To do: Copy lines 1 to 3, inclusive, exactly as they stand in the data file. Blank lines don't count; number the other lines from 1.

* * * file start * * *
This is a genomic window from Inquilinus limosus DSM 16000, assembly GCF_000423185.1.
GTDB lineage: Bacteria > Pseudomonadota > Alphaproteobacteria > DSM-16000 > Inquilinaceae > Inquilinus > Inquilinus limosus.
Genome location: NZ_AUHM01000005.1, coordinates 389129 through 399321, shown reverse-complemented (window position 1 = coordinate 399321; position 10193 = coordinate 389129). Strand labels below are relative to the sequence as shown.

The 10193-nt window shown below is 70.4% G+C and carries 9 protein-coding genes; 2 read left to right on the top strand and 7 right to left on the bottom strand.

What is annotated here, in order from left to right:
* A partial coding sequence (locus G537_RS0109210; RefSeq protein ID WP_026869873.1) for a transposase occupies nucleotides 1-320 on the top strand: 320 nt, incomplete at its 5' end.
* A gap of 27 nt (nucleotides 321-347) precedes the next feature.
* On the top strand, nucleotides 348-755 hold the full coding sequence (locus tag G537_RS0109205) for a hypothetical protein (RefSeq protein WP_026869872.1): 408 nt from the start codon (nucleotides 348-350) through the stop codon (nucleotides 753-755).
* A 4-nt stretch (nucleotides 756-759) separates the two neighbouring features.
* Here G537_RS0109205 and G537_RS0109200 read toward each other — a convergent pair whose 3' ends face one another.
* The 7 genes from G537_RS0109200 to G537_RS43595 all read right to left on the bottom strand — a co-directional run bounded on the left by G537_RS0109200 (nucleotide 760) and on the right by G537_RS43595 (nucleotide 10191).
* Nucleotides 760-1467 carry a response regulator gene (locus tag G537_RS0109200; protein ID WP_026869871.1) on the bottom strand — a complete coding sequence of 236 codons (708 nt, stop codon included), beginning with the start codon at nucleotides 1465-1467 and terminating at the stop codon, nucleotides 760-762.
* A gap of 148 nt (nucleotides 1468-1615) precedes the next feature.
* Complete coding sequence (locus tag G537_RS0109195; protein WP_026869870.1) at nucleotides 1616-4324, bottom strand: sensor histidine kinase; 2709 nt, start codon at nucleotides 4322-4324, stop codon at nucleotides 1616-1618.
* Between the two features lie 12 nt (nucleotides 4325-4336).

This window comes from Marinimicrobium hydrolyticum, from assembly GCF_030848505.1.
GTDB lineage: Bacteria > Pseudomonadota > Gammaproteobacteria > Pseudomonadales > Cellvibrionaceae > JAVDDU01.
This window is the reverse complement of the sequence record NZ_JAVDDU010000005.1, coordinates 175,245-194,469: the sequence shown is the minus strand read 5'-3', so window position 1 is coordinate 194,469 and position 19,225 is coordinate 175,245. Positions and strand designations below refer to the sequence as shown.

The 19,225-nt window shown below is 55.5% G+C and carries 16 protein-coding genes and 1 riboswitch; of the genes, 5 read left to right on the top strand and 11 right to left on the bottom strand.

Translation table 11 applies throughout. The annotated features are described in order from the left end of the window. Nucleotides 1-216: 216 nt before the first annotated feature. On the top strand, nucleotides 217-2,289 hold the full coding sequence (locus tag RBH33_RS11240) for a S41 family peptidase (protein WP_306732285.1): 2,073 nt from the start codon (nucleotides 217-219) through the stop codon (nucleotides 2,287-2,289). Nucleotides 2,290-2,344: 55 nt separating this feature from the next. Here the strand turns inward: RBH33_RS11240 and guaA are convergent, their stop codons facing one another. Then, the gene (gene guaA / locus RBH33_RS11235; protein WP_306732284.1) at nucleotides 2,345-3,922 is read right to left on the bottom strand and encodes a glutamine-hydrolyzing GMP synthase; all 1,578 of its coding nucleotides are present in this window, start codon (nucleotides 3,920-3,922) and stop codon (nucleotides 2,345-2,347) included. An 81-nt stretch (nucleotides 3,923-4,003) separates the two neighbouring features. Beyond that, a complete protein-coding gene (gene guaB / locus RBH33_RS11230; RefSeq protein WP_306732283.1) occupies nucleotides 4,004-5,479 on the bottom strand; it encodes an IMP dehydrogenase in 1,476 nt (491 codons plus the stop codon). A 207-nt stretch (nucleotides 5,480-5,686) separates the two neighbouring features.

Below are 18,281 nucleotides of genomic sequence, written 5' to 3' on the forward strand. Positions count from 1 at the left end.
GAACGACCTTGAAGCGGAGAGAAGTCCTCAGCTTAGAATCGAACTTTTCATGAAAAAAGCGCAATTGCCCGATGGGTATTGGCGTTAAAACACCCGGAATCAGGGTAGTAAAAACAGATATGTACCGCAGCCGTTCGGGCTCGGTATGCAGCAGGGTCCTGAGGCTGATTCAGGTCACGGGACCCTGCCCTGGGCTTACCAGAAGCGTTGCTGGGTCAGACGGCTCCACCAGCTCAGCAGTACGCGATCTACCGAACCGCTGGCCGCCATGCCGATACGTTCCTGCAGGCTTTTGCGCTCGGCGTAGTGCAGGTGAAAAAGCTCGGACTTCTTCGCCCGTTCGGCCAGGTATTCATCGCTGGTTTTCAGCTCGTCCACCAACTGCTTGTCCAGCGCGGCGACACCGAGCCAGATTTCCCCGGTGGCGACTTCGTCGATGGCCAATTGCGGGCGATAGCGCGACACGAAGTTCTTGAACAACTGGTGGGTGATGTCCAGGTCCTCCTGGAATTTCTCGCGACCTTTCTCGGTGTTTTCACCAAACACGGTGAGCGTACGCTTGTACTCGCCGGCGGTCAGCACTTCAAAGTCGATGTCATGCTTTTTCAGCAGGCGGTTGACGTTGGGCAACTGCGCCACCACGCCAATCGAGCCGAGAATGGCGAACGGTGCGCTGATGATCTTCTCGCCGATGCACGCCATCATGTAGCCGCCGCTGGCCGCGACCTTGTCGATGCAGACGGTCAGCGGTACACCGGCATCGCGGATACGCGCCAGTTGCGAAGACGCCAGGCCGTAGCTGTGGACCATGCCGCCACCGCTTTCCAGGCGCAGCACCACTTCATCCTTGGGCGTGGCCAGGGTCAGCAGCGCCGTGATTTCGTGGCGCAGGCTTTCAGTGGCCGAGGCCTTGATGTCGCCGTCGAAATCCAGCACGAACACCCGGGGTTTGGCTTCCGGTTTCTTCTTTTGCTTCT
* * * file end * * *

This is a genomic window from Inquilinus limosus DSM 16000, assembly GCF_000423185.1.
GTDB lineage: Bacteria > Pseudomonadota > Alphaproteobacteria > DSM-16000 > Inquilinaceae > Inquilinus > Inquilinus limosus.
Genome location: NZ_AUHM01000005.1, coordinates 389129 through 399321, shown reverse-complemented (window position 1 = coordinate 399321; position 10193 = coordinate 389129). Strand labels below are relative to the sequence as shown.